Who beyond the usual suspects might crack the nod for the World Cup?
Five divided by 162 is 0.030864197530864 — which‚ if Ottis Gibson has done his sums right‚ is the size of the chance unheralded players have to make South Africa’s squad for next year’s World Cup.
Asked in Colombo this weekday how many names he had on his mental list some eight months before the tournament‚ South Africa coach Gibson said: “Right now it would be 10 spots out of 15.”
That leaves five places — and 162 cricketers played at franchise level last season.
Narrow that number down to the 119 who featured in list A games and hopes of cracking the nod for England leap to 0.042016806722689.
But there’s a catch. Some or even all of those five spots could be taken by players who went to Sri Lanka with questions hanging and strengthened their case.
Players like Reeza Hendricks‚ who scored a century on debut in the third one-day international‚ and Tabraiz Shamsi‚ who was second in the averages among South Africa’s bowlers for the series and led the economy rates for both teams.
So‚ if the selectors are going to look outside of the ODI squad that went to Sri Lanka‚ the bulk of whom presumably will play in South Africa’s series against Zimbabwe‚ Australia‚ Pakistan and Sri Lanka in coming rubbers‚ who might they focus on when the franchise season gets going?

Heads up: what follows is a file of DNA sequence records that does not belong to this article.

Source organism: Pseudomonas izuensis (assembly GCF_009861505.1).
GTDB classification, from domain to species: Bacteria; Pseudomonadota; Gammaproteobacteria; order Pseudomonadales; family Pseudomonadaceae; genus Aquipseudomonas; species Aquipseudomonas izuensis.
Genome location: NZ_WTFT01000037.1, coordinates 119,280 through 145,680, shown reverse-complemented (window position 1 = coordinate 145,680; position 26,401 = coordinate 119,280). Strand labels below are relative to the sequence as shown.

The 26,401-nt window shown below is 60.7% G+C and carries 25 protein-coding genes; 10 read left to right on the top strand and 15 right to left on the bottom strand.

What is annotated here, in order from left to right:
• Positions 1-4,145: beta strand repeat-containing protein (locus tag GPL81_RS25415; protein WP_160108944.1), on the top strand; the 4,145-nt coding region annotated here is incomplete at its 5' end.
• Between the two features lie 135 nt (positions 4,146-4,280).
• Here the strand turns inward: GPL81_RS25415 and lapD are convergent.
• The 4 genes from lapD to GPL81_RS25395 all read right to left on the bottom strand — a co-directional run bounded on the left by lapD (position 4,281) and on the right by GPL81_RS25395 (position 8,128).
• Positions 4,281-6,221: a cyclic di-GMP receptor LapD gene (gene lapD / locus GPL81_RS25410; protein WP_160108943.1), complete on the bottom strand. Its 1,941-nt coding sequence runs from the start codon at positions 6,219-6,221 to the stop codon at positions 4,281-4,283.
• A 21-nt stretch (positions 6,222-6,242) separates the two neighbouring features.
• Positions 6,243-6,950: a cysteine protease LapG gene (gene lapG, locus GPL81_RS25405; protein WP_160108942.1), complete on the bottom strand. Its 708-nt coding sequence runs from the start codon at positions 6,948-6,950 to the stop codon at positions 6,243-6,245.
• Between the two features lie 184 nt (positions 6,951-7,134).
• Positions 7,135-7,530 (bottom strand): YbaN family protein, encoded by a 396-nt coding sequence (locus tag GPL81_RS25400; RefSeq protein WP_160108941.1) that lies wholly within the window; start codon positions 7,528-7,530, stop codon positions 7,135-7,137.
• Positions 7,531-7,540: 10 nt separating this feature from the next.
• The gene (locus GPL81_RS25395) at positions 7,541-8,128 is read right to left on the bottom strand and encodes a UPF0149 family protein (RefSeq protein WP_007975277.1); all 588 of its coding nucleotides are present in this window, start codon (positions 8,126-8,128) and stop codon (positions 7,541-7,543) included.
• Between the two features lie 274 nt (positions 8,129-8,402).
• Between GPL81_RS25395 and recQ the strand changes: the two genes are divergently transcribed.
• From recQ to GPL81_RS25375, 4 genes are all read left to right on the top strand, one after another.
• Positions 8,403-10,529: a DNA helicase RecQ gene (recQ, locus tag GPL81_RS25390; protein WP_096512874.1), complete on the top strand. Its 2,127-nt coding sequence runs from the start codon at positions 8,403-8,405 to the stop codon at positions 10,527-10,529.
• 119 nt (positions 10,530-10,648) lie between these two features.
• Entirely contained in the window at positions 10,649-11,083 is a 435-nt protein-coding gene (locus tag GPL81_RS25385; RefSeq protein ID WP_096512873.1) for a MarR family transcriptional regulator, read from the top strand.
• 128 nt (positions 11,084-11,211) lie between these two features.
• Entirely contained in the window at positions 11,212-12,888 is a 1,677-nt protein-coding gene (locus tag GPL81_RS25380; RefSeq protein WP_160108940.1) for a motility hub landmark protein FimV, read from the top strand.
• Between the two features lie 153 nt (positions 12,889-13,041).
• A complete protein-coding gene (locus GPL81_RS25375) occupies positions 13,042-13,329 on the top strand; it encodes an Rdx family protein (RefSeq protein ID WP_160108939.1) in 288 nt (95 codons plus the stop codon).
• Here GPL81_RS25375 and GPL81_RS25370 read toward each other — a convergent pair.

The closest we can get to an objective answer is to consult the South African Cricketers’ Association’s Most Valuable Player chart from last summer.
Jon-Jon Smuts topped the list followed by Senuran Muthusamy‚ Simon Harmer‚ Colin Ackerman and Shamsi‚ but neither Harmer nor Ackerman are eligible for selection.
Not that the MVP ladder should be considered gospel. JP Duminy‚ who was resurgent in Sri Lanka‚ was 19th: lower than Heinrich Klaasen‚ Farhaan Behardien‚ Robbie Frylinck‚ Wiaan Mulder‚ Rudi Second and Sarel Erwee.
Come to think of it all vacancies in the World Cup squad could be filled by the names immediately above.
Convenor Linda Zondi and his panel have a complex for months ahead of them but there is reassurance in the fact that they haven’t got a lot wrong during their tenure.
But anyone who thinks he wants to put his hand up from the fringes would do well to consider how even someone as successful as AB de Villiers views playing at international level.
“It’s been unbearable at times: the pressure you have to face‚ performing day in and day out‚” De Villiers was quoted as saying in an interview published by UK online newspaper The Independent on Thursday.
“The expectations that you put on yourself‚ from fans‚ from the country‚ from coaches. It is huge‚ and it’s something that’s on your mind all the time as a cricketer.
“And it’s definitely something that I’m not going to miss. I’m very happy to have stepped away. Absolutely no regrets.
“I was prepared to embrace it‚ to fight the pressure. And I’m happy that I did. But it certainly takes its toll after a while.
“I feel there is room for players to be more honest about it‚ having systems in place to make sure they keep fresh and mentally healthy.
“I was certainly not mentally ill at the time but I can relate to the fact that pressure can really drive you down and make you so tired.”
Be careful‚ World Cup hopefuls‚ what you wish for.
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